A Depressed: How Do You Find Value in Living? | About Islam
Home > Ask the Counselor > Mental Health & Disorders > A Depressed: How Do You Find Value in Living?

A Depressed: How Do You Find Value in Living?

Questioner

Anonymous

Reply Date

May 13, 2018

Question

Assalamu Alaikum.

Dealing with depression isn't easy at times, even after 10 years of dealing with depression, I still doubt if it's real or if I am just weak.

My questions: 1) How do you find hope?

2) How do you find value in living? There's nothing I want, and I am ready to go. I am just waiting for Allah to allow it and trying to collect as many good deeds and avoid/repent for sins, as I want a positive balance on my scales.

3) Motivation to participate in life (e.g. build skills for a career, make new friends, meeting people with the goal of marriage), when you know that what you try for isn't possible, people will die/move/get married.

Why do people participate in life? A sister who is reading the Qur'an as much as I can and still depressed.

Counselor

Answer


A Depressed: How Do You Find Value in Living?

In this counseling answer:

• Counseling and often medication are very effective treatments for depression.

• Support groups for depression are empowering.


As Salam Alaykum sister,

Thank you for your question. Yes, depression is very real. According to the NIMH, “An estimated 16.2 million adults in the United States had at least one major depressive episode. This number represented 6.7% of all U.S. adults.”  This is for the US only. Can you imagine what the statistics are worldwide?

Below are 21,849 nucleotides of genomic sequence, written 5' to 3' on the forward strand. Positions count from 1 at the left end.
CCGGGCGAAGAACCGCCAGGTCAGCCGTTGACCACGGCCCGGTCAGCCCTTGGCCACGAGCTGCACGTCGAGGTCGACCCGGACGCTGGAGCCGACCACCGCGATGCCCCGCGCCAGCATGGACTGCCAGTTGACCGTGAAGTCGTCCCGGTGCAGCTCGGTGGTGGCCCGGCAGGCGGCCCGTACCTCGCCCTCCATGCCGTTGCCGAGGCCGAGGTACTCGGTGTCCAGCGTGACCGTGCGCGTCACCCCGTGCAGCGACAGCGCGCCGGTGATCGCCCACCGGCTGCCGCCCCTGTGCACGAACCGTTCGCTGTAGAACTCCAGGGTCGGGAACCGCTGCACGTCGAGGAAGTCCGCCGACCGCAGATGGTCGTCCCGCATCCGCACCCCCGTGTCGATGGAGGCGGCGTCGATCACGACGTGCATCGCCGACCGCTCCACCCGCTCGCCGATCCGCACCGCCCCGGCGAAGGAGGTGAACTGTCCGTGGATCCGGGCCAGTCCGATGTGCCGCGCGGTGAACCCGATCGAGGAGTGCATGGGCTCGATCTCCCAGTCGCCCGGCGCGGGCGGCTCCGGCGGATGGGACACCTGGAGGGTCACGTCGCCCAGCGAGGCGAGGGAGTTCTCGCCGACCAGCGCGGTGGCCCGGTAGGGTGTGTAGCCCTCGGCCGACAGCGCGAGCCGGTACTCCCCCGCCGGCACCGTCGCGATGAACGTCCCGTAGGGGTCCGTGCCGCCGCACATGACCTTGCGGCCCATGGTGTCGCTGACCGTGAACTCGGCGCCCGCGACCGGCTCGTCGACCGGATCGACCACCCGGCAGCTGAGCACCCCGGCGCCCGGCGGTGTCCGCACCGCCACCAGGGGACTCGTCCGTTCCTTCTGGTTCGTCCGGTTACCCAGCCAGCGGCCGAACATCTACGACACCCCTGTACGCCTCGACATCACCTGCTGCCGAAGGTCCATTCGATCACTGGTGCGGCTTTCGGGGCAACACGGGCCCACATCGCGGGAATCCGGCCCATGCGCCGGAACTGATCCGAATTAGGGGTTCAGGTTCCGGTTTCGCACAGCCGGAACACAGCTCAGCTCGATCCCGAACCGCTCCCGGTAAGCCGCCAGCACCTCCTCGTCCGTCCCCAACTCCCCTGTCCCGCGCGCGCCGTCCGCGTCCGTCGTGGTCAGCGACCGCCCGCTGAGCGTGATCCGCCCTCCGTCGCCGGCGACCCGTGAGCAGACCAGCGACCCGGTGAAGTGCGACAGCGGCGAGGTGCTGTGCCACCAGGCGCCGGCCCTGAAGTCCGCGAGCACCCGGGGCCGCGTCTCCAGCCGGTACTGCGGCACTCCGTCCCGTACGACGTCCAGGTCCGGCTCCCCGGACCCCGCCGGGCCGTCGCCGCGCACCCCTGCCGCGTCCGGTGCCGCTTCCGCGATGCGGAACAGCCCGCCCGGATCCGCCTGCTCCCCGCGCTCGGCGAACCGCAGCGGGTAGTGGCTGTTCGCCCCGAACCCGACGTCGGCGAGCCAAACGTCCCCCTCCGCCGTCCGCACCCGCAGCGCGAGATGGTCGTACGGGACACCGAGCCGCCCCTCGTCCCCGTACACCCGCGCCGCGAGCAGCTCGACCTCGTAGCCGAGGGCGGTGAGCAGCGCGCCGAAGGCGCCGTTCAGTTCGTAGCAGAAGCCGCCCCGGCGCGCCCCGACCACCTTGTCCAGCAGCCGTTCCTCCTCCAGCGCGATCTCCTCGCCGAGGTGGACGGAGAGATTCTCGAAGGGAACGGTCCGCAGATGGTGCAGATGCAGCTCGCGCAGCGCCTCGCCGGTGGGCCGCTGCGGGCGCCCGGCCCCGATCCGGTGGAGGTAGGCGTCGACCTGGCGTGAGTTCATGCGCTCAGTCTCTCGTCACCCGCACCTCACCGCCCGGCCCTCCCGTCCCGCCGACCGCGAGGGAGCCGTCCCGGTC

Depression is one of the most commonly diagnosed mental health disorders. There are many types of depression sister and it can be a long-term (chronic) depression or an acute episode (short term, intense). Whatever kind of depression you have, please do seek help.

Counseling and often medication are very effective treatments for depression.

The questions that you asked regarding “how to find hope; how to find the value in living; how to be motivated to participate in life” are all questions that depressed people ask. Why? Because they are in a state of a deep, chronic sadness.

Depression can change the neurotransmitters in our brains.  MentalHelp states that “Depression has been linked to problems or imbalances in the brain with regard to the neurotransmitters serotonin, norepinephrine, and dopamine”.  While this hypothesis is not a definitive it is supported by the fact that antidepressants which work with these neurotransmitters help alleviate depression and “help the brain” to heal and restore it back to its “normal state”.

You are not weak, sister. Quite the opposite. You are strong in your determination to overcome your depression. That is why you wrote to us. I admire you for that. It takes strength, which you have.

Having depression isn’t related to how much of the Qur’an you read or how pious of a Muslim you are. It is a very real medical condition just like diabetes or high blood pressure and must be treated.

Sister, I am not sure if you have seen a therapist, or have had counseling or medication for depression but I highly recommend that you seek out a good therapist in your area for an assessment as well as treatment. You will be surprised insha’Allah by what a big difference seeking the correct treatment can make.